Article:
It’s been an eventful year, to say the least.
Mass shootings in Las Vegas, Sullivan Springs, Texas and elsewhere; a botched repeal of the Affordable Care Act and ongoing gridlock in the nation’s capital and, within the last two months, an almost daily drumbeat of sexual harassment allegations against leading figures in the entertainment, media and political realms — hardly any facet of American life was left undisturbed in an unusually eventful year in which it seemed abnormality in all things was “the new normal.”
A new survey from XpertHR on the top 15 most challenging HR compliance issues for next year reveals that, unsurprisingly, current events are weighing heavily on the minds of HR leaders these days as they look ahead to 2018. Among their most pressing concerns is workplace violence: 45 percent of the 1,000 HR professionals surveyed identified preparing for, or responding to, an active shooter or workplace violence as very or extremely challenging. (In fact, concerns over deadly workplace violence have given rise to new businesses dedicated to training and preparing employees for how to deal with an active shooter situation).
An emerging, patchwork crazy quilt of state and local regulations on marijuana legalization is also giving employers fits, with 35 percent of survey respondents feeling very or extremely challenged by managing employees who use marijuana medically or recreationally. Meanwhile, 32 percent cited addressing the impact of illicit substance abuse (such as heroin or opioids) in the workplace as very or extremely challenging.
“Just as with alcohol, it is lawful to prohibit an employee from bringing both lawful and unlawful drugs to work and use such substances on the job because of the risks drug use may have on the safety and productivity in the workplace,” says Beth Zoller, XpertHR’s legal editor. “Employers need to stay on top of federal, state and local developments as this is a rapidly evolving and changing issue.”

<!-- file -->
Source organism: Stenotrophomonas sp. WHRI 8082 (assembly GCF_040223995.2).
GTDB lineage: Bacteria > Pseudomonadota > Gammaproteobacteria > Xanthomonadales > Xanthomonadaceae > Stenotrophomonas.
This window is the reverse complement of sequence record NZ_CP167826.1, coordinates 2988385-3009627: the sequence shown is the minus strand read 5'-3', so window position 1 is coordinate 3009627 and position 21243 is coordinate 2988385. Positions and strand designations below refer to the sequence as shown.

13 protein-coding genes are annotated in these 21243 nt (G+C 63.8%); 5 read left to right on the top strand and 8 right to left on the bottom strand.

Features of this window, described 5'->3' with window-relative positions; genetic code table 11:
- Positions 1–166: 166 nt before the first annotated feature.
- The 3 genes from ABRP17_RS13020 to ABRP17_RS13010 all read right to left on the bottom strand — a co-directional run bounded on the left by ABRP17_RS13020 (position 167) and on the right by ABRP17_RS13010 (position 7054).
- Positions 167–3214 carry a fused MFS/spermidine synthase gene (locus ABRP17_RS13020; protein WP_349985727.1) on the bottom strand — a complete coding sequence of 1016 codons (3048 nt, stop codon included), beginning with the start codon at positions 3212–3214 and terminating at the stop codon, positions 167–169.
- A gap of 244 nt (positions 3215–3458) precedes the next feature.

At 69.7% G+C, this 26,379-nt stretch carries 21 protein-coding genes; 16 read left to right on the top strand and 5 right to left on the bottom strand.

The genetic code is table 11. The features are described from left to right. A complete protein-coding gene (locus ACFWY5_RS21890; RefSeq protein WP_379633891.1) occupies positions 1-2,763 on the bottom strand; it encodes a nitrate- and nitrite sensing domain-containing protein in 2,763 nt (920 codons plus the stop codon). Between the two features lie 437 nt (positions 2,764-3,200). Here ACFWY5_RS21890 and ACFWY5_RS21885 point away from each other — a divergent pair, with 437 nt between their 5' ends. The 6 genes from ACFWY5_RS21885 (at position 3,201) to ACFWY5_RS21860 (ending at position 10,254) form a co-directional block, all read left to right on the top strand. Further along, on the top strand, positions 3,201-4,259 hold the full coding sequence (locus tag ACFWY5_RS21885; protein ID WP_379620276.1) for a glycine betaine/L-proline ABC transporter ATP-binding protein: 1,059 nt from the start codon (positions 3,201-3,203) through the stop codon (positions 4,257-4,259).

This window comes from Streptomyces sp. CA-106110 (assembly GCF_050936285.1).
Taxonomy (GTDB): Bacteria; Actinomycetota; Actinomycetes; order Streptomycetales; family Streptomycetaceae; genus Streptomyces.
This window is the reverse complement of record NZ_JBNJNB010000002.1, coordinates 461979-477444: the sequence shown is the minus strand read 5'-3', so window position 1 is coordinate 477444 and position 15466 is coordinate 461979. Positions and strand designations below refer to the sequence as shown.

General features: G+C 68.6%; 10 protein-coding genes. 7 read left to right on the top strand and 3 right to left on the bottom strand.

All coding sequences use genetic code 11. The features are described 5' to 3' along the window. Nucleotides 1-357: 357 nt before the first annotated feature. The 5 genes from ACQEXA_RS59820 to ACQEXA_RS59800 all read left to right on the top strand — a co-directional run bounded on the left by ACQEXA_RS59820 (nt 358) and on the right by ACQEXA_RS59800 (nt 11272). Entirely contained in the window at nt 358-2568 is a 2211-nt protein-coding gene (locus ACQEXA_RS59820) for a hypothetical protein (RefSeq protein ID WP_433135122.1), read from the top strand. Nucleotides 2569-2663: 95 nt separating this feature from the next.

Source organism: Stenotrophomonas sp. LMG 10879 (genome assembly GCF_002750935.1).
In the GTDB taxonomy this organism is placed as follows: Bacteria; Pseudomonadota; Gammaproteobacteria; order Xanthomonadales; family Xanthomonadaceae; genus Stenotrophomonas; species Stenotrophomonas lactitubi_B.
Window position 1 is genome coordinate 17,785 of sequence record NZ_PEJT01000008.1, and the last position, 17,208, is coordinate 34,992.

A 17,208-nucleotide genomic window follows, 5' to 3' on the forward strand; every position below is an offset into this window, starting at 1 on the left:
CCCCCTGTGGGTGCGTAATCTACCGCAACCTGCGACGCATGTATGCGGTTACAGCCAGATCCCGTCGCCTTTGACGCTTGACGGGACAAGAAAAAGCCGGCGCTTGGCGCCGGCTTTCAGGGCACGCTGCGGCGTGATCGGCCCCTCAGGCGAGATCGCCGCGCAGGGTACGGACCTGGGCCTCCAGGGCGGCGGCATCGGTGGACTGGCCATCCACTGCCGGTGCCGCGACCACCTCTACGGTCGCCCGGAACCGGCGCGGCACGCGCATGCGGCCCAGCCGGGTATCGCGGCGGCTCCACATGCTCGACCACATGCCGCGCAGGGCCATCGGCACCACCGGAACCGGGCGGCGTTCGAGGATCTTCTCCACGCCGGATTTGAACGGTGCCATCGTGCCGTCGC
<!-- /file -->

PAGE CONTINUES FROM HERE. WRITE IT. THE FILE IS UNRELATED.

One of the headline-grabbing developments from earlier this year — the massive data breach that took place at Equifax — is illustrative of another top concern for HR going into 2018: protecting their organizations from cyber theft. Sixty four percent of respondents cited data security and the threat of a cyber breach as very or extremely challenging.
The legislative chaos in Washington is also extending into the workplace, particularly the uncertainty over healthcare reform, with 46 percent of respondents viewing the ACA as very or extremely challenging and 40 percent viewing ACA reporting as very or extremely challenging.
However, there’s an upside for employers now that a politically conservative presidential administration is in place, says Zoller.
“The appointment of Neil Gorsuch to the Supreme Court is sure to have an impact on labor and employment law cases and ensure a conservative majority in favor of employers and management-side issues,” she says. “The rollback of agency authority and more restrictive policies of the National Labor Relations Board and the EEOC will potentially have a positive impact on employers, who may be subject to less regulations.”